Creating Homes for Wildlife
While many birds build nests from natural materials, many other species of birds are "cavity nesters." They typically use holes in trees such as those made by woodpeckers in dead tree trunks (" snags"), or those left when a tree branch drops off a tree trunk leaving a cavity in decayed heartwood.
Common cavity nesters include woodpeckers, bluebirds, some swallows, nuthatches, chickadees, and some waterfowl and owls.
Woodpeckers play an essential role in the life cycle of these cavity nesting birds by excavating holes in snags which other species re-use. But today, with many of the older and thus larger trees gone, snags are getting to be few and hard to find. Human-made nest boxes are essentially an artificial version of a natural tree cavity.
Artificial nest boxes are particularly important for species like bluebird, purple martin (America's largest swallow) and the strikingly beautiful wood duck. Critically endangered around the turn of the 20th century due to overhunting and habitat loss, wood ducks made a remarkable recovery and are now plentiful. This was due in part to the regulation of hunting, but more especially to a huge next box building effort by citizens. Thousands of boxes were placed in wetlands resulting in remarkable increases in nesting success.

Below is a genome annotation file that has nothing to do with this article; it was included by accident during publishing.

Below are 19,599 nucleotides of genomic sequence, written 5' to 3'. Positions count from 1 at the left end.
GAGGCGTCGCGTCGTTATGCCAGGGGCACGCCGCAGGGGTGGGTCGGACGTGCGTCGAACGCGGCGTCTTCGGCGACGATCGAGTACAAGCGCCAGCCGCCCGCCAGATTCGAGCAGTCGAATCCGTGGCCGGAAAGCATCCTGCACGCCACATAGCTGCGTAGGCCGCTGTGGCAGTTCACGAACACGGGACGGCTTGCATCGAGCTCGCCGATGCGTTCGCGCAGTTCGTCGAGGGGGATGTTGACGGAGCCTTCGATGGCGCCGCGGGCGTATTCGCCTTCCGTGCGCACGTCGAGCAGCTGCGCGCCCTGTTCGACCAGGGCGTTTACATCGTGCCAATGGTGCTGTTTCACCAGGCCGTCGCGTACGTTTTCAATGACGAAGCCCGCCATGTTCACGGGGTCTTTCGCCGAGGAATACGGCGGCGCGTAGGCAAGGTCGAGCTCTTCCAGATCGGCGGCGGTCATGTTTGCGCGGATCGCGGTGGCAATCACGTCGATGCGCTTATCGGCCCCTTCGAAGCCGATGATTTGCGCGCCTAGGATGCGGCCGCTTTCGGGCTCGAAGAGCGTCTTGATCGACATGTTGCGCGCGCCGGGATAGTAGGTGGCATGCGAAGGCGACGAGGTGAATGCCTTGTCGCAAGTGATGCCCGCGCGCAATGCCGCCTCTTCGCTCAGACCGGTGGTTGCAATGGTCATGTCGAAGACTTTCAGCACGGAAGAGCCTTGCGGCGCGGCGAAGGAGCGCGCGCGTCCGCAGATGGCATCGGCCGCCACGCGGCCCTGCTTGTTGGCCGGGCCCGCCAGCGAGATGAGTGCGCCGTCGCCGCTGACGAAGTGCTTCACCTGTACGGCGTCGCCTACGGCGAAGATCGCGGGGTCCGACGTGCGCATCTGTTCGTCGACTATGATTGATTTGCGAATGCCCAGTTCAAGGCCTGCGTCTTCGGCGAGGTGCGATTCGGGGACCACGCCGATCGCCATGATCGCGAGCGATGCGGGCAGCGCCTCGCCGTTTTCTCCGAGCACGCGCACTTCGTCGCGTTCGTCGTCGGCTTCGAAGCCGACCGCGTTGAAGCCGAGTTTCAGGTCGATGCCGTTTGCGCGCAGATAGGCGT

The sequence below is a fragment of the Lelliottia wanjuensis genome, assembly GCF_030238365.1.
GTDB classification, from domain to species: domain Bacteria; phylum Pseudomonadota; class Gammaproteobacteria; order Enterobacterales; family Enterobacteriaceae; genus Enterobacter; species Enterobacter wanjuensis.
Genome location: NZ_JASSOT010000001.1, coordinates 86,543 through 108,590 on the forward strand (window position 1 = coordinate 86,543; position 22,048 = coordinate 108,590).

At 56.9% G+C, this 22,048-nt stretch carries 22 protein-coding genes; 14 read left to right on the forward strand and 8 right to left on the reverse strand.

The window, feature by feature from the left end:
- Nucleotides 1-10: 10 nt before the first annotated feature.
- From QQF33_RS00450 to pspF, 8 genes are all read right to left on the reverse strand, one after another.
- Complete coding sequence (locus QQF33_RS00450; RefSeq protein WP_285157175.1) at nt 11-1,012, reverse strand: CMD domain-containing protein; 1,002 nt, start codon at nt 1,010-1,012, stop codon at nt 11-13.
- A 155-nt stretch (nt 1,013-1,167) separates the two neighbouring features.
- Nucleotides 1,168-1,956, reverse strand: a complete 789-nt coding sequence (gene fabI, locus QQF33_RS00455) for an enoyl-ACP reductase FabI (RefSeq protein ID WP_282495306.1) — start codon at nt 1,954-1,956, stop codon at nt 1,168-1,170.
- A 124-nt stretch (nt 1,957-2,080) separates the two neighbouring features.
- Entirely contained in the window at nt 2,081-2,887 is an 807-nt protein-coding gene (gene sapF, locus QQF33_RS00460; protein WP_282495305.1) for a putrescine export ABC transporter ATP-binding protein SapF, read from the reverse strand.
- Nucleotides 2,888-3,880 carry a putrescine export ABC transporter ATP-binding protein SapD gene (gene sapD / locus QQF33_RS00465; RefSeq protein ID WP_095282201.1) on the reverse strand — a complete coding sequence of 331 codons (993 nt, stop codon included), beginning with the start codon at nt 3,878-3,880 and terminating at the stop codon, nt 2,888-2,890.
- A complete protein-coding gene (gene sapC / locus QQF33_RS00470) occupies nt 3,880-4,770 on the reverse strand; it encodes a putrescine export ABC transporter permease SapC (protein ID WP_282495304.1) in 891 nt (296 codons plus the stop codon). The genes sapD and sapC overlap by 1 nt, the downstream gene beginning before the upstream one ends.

Many other animals make use of artificial homes too. Human-made bat boxes and “Insect Hotels” can often make a big difference in survival for those creatures.
The most critical things to know when providing artificial homes for wildlife is making sure the homes are built to the right dimensions, made from the correct materials, and ideally positioned. There are many great resources available. Please click on the links below to learn more about providing artificial homes for each of the listed wildlife species.
Here is some general information on creating a better habitat for wildlife in your own backyard. And as your habitat becomes better and better for wildlife, consider becoming a Certified Wildlife Habitat through the National Wildlife Federation or a Backyard Wildlife Sanctuary through Washington Department of Fish and Wildlife. This website is a great place to learn more about the types of wildlife you might find in your area and what to do to help them or what to do if they become problems!
For general advice on creating artificial nest boxes, go here.
For specific artifical home directions, visit the following websites:
Chickadee Nest Boxes
This design works for many other songbirds too. You just adjust the entry hole size based on the chart found at the link.
There are so many possibilities when building and insect hotel. The key is to provide a variety of options for the little critters. The link above is just a starting point!
Winter Roost Box
This is a box designed specifically for songbirds to use in the winter for roosting. It is different than a nest box.